If France can keep it con­sis­tent on the pitch, then the world is at their feet

Weekend Argus (Saturday Edition) - - SPORT -

SACRÉ BLEU! The French are ev­ery­where in Cape Town this week­end and, as al­ways with them, there’s glo­ri­ous mad­ness in the air.

The day the Gauls fi­nally get their act to­gether the rest of the world can for­get about win­ning any­thing on ei­ther the soc­cer or the rugby pitch.

The tal­ent they pos­sess in both codes is as­ton­ish­ing and there’s no short­age of coach­ing brains (Arsène Wenger and Philippe Saint-An­dré are two out­stand­ing ex­am­ples) but the recipe for con­sis­tent sport­ing suc­cess is one of the few French culi­nary fail­ures.

On the foot­ball field it took them 68 long years to win a World Cup, along the way some­how squan­der­ing the su­perb 1980s mid­field of Pla­tini, Giresse, Ti­gana and Fer­nan­dez.

Their soli­tary tri­umph on home soil in 1998 was fol­lowed by a shame­ful first round de­par­ture in 2002 with­out scor­ing a sin­gle goal.

They bounced back to reach the fi­nal in 2006, only for Zine­dine Zi­dane to go head­but­tingly bonkers, and the whole thing ended in tears again. This time round they needed the in­fa­mous ‘Hand Of Frog’ to qual­ify.

In rugby, Les Tri­col­ores have won the two best World Cup games in his­tory – the epic semi-fi­nals against the Wal­la­bies in 1987 and the All Blacks in 1999 – and then butchered both of the sub­se­quent fi­nals.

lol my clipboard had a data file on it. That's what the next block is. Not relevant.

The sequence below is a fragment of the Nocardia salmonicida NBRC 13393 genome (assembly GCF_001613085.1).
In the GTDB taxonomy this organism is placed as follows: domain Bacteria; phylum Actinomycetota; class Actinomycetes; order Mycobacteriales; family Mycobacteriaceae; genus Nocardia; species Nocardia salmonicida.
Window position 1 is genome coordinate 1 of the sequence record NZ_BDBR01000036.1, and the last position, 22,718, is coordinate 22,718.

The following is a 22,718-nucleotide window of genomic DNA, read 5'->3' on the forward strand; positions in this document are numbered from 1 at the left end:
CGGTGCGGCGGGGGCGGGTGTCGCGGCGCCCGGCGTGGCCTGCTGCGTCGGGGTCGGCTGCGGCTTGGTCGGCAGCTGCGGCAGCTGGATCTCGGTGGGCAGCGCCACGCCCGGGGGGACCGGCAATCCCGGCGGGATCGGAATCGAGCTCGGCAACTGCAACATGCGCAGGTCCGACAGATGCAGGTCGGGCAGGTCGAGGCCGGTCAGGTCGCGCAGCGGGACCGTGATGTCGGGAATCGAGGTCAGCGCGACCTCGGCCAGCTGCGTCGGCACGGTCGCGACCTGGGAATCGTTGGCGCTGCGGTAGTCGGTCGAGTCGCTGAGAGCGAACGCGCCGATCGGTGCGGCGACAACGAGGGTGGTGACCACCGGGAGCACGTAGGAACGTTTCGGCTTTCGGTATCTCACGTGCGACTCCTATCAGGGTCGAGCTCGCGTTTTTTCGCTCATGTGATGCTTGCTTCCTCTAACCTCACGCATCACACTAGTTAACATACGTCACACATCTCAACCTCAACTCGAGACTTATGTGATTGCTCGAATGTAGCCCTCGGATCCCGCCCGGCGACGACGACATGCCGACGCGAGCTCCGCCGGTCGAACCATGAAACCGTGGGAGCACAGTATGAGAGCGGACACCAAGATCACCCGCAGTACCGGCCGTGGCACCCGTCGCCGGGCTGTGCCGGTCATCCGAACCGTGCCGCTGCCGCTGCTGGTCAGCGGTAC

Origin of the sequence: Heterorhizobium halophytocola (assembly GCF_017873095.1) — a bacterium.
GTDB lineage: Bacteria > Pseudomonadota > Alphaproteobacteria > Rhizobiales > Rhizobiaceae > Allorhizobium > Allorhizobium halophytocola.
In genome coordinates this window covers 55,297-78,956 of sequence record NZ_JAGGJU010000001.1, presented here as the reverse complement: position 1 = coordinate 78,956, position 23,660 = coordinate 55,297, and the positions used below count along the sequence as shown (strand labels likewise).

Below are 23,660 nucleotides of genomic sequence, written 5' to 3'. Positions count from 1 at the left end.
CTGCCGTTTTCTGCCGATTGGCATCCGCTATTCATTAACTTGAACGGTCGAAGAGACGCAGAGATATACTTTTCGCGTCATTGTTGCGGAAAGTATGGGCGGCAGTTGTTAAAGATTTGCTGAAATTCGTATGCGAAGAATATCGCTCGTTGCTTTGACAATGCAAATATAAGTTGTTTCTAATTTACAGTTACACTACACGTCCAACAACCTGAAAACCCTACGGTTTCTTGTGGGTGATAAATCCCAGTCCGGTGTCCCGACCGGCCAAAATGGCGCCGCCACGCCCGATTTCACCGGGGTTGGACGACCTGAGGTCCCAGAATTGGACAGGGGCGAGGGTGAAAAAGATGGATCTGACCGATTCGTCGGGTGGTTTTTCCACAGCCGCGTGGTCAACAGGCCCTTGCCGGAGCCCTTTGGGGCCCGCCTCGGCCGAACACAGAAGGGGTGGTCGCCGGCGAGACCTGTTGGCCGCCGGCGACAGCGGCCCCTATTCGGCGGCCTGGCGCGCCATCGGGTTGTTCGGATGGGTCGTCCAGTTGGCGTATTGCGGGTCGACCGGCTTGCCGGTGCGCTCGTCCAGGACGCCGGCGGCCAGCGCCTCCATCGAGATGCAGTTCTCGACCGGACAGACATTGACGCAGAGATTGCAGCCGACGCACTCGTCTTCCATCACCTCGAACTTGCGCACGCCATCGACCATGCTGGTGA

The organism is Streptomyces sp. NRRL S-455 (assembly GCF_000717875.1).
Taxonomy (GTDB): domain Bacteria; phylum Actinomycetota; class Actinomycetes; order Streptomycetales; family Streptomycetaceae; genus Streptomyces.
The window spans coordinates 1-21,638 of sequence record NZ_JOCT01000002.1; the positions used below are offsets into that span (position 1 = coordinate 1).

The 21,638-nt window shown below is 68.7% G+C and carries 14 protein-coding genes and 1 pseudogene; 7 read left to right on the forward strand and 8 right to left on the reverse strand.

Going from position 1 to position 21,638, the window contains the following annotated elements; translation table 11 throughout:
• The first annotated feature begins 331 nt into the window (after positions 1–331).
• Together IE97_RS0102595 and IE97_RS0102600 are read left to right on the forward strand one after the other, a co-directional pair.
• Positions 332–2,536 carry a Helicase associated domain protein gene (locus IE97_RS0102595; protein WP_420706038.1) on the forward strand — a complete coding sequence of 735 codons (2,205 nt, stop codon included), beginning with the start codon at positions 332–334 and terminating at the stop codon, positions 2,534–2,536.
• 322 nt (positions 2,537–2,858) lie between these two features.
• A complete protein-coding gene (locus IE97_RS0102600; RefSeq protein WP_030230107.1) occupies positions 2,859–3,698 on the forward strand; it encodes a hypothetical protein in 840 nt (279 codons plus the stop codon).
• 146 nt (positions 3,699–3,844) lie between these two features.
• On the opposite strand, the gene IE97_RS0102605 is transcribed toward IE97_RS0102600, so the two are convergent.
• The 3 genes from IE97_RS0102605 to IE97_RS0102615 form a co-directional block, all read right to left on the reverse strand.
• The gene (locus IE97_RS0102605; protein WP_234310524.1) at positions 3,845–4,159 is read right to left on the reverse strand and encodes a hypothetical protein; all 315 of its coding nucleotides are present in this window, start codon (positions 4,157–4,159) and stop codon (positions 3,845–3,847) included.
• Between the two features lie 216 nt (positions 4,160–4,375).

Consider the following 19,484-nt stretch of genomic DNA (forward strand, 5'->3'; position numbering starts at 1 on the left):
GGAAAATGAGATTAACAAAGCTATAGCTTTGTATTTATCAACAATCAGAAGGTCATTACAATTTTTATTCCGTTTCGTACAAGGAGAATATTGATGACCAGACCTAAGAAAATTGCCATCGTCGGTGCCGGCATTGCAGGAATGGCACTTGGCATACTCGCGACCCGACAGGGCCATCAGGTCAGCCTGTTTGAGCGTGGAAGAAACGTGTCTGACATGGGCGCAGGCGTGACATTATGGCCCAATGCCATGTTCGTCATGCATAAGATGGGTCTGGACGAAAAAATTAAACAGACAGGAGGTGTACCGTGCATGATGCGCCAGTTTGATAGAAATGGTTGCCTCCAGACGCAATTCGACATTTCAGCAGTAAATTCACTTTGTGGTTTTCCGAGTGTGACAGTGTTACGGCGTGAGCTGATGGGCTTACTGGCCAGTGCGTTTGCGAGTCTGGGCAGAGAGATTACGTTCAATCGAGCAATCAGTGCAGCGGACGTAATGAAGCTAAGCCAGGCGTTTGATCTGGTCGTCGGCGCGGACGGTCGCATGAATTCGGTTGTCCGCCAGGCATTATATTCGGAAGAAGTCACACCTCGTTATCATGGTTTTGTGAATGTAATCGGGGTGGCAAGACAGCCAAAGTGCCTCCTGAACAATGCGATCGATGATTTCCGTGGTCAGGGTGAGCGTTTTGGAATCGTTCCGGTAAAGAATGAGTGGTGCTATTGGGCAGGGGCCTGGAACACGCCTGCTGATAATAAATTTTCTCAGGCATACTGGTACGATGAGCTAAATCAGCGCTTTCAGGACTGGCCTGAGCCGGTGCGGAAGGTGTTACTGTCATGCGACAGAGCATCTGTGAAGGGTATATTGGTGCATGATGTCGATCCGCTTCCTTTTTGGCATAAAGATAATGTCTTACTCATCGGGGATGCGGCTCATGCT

They dom­i­nate the Six Na­tions and Euro­pean club com­pe­ti­tions and they’ve had some mighty tri­umphs down the years over the Boks, yet they al­ways seem as likely to ship fifty points as they are to score them.

I sup­pose a lot de­pends on which side of the bed they get out of or maybe, be­ing French, whose bed they get out of.

They also spe­cialise in ap­point­ing ec­cen­tric coaches who can make Peter de Vil­liers seem like a model of bal­ance and lu­cid­ity.

The cur­rent soc­cer boss Ray­mond Domenech is a walk­ing soap opera and the pre­vi­ous rugby supremo, Bernard Laporte, was a flam­boy­ant fast talker who sub­se­quently spent a con­tro­ver­sial spell in Pres­i­dent Sarkozy’s cabi­net. (Hope­fully De Vil­liers and Ja­cob Zuma don’t get any ideas).

Much of the prob­lem lies in se­lec­tion which the French sel­dom get right in ei­ther soc­cer or rugby, pos­si­bly be­cause of the huge amount of tal­ent they have to choose from.

They’re con­stantly spurn­ing su­per­stars and tin­ker­ing, es­pe­cially in their rugby back­line where a fly­half will excel on de­but then im­me­di­ately be dropped and re-ap­pear three games later on the wing or at scrum-half.

The wor­ry­ing thing is that the man in charge of Les Bleus at New­lands this af­ter noon, Marc Lievre­mont, ap­pears to be dif­fer­ent. His side has just won a con­fi­dent Grand Slam and they are build­ing in a calm and mea­sured way to­wards the World Cup in New Zealand, a coun­try which, uniquely among north­ern hemi­sphere na­tions, holds no rugby fears for them.

They can do the grunt­work, kick Stey­nian dis­tances and run. The French ur­gently need to be klapped back into chaos and dis­unity to­day or they could be big trou­ble next year.

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